The Unpopular Realities of the Eligibility
The eligibility criteria for special education services is black and white. (I’m not talking about the color of skin.) Either the student fits the criteria or does not fit the criteria. The committee comes together with all the test data and then reviews the criteria for each disability. Either the student is eligible or not. They meet the criteria or they do not meet the criteria. Sounds easy, right? The kids who obviously fit the criteria easily qualify for special education services. The kids who clearly do not fit criteria for special education do not qualify for special education services. It should just be that easy. Sometimes it is.
I’ve been in the field long enough to see that eligibility is not always this magical process that determines special education from regular education. Sometimes eligibility decisions are a nightmare. What about all the gray kids that aren’t clearly black or white?! For some kids, determining if they meet the criteria is tough. The black and white criteria makes it difficult to know what to do for the gray kids. The most difficult eligibility meetings are the ones where some members feel the student meets criteria and other members do not. These can lead to heated discussions. There are sometimes different ways to look at data and opinions of how to look at it may vary. Remember that the real issue the student who is cared about by school staff and especially parents which makes the decision emotional. It can be hard to be objective at times. It is not uncommon to hear “but they need it,” even when the data does not support it.
There are kids who qualify for special education services at one point, then are found ineligible at another time. Sometimes this happens because the student has made improvements and no longer requires special education services to be successful. Other times this happens because criteria has changed, the criteria is slightly different in a new different school system, or because test data is slightly different after a few years. In my opinion, this is when the system and criteria fails. I’d like to see ways to address the students who at one time fit the criteria, no longer fit criteria, but still require services.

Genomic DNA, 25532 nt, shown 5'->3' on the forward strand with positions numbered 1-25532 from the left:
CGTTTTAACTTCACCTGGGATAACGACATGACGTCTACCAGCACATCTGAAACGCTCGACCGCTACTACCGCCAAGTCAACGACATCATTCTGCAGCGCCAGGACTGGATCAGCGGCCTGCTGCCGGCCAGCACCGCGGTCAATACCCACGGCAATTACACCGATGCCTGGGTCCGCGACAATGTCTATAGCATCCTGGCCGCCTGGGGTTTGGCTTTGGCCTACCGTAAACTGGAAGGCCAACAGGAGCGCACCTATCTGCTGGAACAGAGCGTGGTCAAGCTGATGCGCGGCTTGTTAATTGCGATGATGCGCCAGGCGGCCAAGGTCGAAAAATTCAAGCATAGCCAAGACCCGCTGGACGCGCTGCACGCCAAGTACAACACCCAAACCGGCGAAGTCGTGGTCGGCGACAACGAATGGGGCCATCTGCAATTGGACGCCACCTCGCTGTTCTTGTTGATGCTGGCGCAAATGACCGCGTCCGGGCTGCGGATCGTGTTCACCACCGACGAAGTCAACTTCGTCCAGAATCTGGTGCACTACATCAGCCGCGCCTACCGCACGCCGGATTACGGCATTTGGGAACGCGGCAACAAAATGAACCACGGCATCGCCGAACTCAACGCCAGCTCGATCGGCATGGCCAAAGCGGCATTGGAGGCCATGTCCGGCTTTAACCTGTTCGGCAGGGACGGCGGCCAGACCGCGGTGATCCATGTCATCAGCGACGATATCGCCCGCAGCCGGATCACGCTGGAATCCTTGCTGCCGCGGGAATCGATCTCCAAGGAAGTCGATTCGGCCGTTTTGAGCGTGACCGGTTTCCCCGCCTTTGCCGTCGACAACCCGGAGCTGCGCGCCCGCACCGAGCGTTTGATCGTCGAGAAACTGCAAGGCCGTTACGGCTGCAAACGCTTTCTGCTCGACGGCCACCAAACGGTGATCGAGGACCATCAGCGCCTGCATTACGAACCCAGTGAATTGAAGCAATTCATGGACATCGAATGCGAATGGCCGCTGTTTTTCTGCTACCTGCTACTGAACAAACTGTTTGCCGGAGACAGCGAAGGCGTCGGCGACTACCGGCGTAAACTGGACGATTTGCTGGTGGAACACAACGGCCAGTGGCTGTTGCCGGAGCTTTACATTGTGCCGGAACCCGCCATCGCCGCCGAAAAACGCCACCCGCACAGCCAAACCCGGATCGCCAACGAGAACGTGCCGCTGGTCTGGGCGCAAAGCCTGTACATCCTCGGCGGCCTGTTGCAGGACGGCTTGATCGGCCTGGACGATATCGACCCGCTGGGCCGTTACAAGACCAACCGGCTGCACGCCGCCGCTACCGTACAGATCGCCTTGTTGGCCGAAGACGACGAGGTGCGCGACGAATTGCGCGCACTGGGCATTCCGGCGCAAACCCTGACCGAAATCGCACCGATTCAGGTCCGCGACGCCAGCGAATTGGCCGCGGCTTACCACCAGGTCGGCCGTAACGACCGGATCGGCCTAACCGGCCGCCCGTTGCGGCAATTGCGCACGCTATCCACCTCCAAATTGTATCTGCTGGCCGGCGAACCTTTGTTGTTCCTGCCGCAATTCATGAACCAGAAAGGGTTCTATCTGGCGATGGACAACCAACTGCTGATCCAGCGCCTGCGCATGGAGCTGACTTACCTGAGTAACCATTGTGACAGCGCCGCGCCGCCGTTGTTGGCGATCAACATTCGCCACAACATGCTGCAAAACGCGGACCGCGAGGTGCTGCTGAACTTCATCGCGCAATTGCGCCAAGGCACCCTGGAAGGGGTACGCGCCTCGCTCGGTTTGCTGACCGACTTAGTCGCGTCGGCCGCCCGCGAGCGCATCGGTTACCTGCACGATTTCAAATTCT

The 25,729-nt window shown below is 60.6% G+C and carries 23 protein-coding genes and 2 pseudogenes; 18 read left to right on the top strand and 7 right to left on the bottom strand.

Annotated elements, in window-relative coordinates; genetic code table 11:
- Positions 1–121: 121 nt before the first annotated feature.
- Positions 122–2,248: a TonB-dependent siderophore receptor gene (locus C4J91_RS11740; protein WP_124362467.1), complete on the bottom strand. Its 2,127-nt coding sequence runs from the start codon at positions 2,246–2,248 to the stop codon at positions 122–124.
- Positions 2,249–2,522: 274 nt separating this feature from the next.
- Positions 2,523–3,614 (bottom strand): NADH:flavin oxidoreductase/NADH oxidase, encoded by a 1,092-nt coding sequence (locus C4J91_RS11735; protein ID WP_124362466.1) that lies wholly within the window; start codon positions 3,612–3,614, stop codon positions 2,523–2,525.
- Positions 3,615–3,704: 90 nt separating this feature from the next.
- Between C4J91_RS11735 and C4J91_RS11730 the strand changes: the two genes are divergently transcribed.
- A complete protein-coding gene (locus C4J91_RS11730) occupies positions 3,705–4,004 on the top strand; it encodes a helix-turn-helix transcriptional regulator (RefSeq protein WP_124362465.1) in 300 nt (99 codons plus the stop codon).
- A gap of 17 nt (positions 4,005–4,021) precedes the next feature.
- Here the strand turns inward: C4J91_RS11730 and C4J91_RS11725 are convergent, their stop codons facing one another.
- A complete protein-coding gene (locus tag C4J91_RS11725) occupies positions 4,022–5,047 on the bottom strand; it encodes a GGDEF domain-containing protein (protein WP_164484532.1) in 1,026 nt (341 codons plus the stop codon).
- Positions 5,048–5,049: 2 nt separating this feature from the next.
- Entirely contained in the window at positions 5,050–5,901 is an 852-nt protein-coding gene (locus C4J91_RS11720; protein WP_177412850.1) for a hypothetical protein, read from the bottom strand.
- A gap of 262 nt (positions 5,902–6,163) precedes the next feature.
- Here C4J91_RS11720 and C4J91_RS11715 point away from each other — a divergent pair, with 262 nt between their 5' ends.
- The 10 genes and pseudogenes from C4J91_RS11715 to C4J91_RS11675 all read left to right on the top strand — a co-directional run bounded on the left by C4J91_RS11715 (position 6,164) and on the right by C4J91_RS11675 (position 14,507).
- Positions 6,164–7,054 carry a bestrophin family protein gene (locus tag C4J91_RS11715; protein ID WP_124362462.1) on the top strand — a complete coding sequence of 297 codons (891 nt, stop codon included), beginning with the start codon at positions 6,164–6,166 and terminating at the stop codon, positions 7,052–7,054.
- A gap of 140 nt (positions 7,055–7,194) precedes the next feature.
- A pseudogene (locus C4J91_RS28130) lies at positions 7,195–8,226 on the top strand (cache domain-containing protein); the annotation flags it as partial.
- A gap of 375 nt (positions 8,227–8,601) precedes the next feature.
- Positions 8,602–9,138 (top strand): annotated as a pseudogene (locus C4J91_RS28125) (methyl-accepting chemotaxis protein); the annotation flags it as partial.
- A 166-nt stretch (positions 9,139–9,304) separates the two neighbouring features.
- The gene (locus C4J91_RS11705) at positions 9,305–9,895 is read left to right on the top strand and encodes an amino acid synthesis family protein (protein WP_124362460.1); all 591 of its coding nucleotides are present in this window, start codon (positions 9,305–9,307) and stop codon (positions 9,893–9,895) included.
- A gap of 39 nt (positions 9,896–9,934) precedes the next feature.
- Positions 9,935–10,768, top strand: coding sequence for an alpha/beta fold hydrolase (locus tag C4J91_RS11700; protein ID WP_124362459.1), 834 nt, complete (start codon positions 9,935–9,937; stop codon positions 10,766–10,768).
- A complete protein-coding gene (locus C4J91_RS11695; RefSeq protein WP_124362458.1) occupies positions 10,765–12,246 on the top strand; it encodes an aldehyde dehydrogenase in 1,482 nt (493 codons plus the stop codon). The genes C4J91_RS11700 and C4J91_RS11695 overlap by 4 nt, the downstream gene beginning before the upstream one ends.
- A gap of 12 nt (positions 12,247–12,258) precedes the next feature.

Why is the criteria so rigid? The main reason is because special education is funded by the government and they keep a tight reign on eligibility criteria. School staff is pressured by the administration, who is pressured by the State, who is pressured by the Federal government. There is a call for identification to be accurate to ensure that funds are properly spent. The only way the government can determine if the funds are being used appropriately is to enforce that schools are using clear criteria guidelines for identification.
All that being said, I believe in the process (for the most part). However, it’s created by humans meaning there will be errors. If I had a say, I’d make some changes. I do believe there needs to be criteria. No matter who sets the criteria there will always be those gray kids that are just right on the border of eligible or not eligible. The worst mistake that can be made in my opinion is telling a family that the child has a disability when in fact the child does not. The child grows up with the belief that he or she has a disabling condition, when that could have been prevented. Disability identification can be life changing for a person. That is why I believe we need criteria. A strong opinion by a teacher or parent that “she needs it” is not enough data for me to look a child and say they are struggling because of a disability.
Want to learn more about the eligibility process?
Eligibility Process FAQ
What every parent needs to know about the referral process
Ineligible for special education